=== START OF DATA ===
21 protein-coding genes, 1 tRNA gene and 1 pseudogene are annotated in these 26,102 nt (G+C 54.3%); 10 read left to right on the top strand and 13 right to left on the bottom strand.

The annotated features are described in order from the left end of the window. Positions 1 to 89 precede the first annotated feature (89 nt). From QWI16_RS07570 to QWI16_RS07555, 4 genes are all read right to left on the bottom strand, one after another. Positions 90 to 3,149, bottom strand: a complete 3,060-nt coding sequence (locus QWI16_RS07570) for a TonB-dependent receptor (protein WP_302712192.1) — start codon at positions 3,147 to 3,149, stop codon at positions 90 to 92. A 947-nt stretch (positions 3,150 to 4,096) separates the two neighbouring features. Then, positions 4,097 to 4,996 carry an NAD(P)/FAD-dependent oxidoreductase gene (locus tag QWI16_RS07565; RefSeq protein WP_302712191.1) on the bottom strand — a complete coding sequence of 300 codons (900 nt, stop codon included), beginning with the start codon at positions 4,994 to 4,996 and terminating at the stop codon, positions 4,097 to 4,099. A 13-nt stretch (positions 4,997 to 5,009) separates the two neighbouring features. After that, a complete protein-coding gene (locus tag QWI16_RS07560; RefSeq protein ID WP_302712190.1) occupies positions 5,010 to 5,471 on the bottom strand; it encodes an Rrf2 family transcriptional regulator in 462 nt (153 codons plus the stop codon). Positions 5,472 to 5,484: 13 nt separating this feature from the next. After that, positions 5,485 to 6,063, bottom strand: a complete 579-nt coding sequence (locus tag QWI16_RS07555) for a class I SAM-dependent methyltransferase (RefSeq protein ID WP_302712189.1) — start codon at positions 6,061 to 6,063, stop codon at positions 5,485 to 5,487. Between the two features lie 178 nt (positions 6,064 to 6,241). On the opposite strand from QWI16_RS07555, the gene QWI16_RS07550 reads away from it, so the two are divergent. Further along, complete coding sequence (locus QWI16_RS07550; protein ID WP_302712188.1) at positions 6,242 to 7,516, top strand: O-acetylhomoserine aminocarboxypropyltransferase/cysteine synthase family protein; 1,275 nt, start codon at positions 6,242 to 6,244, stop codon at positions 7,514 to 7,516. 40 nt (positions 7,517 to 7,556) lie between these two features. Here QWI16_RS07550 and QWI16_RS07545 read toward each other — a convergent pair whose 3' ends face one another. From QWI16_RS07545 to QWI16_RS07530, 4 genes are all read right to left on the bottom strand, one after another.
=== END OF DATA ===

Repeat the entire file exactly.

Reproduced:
21 protein-coding genes, 1 tRNA gene and 1 pseudogene are annotated in these 26,102 nt (G+C 54.3%); 10 read left to right on the top strand and 13 right to left on the bottom strand.

The annotated features are described in order from the left end of the window. Positions 1 to 89 precede the first annotated feature (89 nt). From QWI16_RS07570 to QWI16_RS07555, 4 genes are all read right to left on the bottom strand, one after another. Positions 90 to 3,149, bottom strand: a complete 3,060-nt coding sequence (locus QWI16_RS07570) for a TonB-dependent receptor (protein WP_302712192.1) — start codon at positions 3,147 to 3,149, stop codon at positions 90 to 92. A 947-nt stretch (positions 3,150 to 4,096) separates the two neighbouring features. Then, positions 4,097 to 4,996 carry an NAD(P)/FAD-dependent oxidoreductase gene (locus tag QWI16_RS07565; RefSeq protein WP_302712191.1) on the bottom strand — a complete coding sequence of 300 codons (900 nt, stop codon included), beginning with the start codon at positions 4,994 to 4,996 and terminating at the stop codon, positions 4,097 to 4,099. A 13-nt stretch (positions 4,997 to 5,009) separates the two neighbouring features. After that, a complete protein-coding gene (locus tag QWI16_RS07560; RefSeq protein ID WP_302712190.1) occupies positions 5,010 to 5,471 on the bottom strand; it encodes an Rrf2 family transcriptional regulator in 462 nt (153 codons plus the stop codon). Positions 5,472 to 5,484: 13 nt separating this feature from the next. After that, positions 5,485 to 6,063, bottom strand: a complete 579-nt coding sequence (locus tag QWI16_RS07555) for a class I SAM-dependent methyltransferase (RefSeq protein ID WP_302712189.1) — start codon at positions 6,061 to 6,063, stop codon at positions 5,485 to 5,487. Between the two features lie 178 nt (positions 6,064 to 6,241). On the opposite strand from QWI16_RS07555, the gene QWI16_RS07550 reads away from it, so the two are divergent. Further along, complete coding sequence (locus QWI16_RS07550; protein ID WP_302712188.1) at positions 6,242 to 7,516, top strand: O-acetylhomoserine aminocarboxypropyltransferase/cysteine synthase family protein; 1,275 nt, start codon at positions 6,242 to 6,244, stop codon at positions 7,514 to 7,516. 40 nt (positions 7,517 to 7,556) lie between these two features. Here QWI16_RS07550 and QWI16_RS07545 read toward each other — a convergent pair whose 3' ends face one another. From QWI16_RS07545 to QWI16_RS07530, 4 genes are all read right to left on the bottom strand, one after another.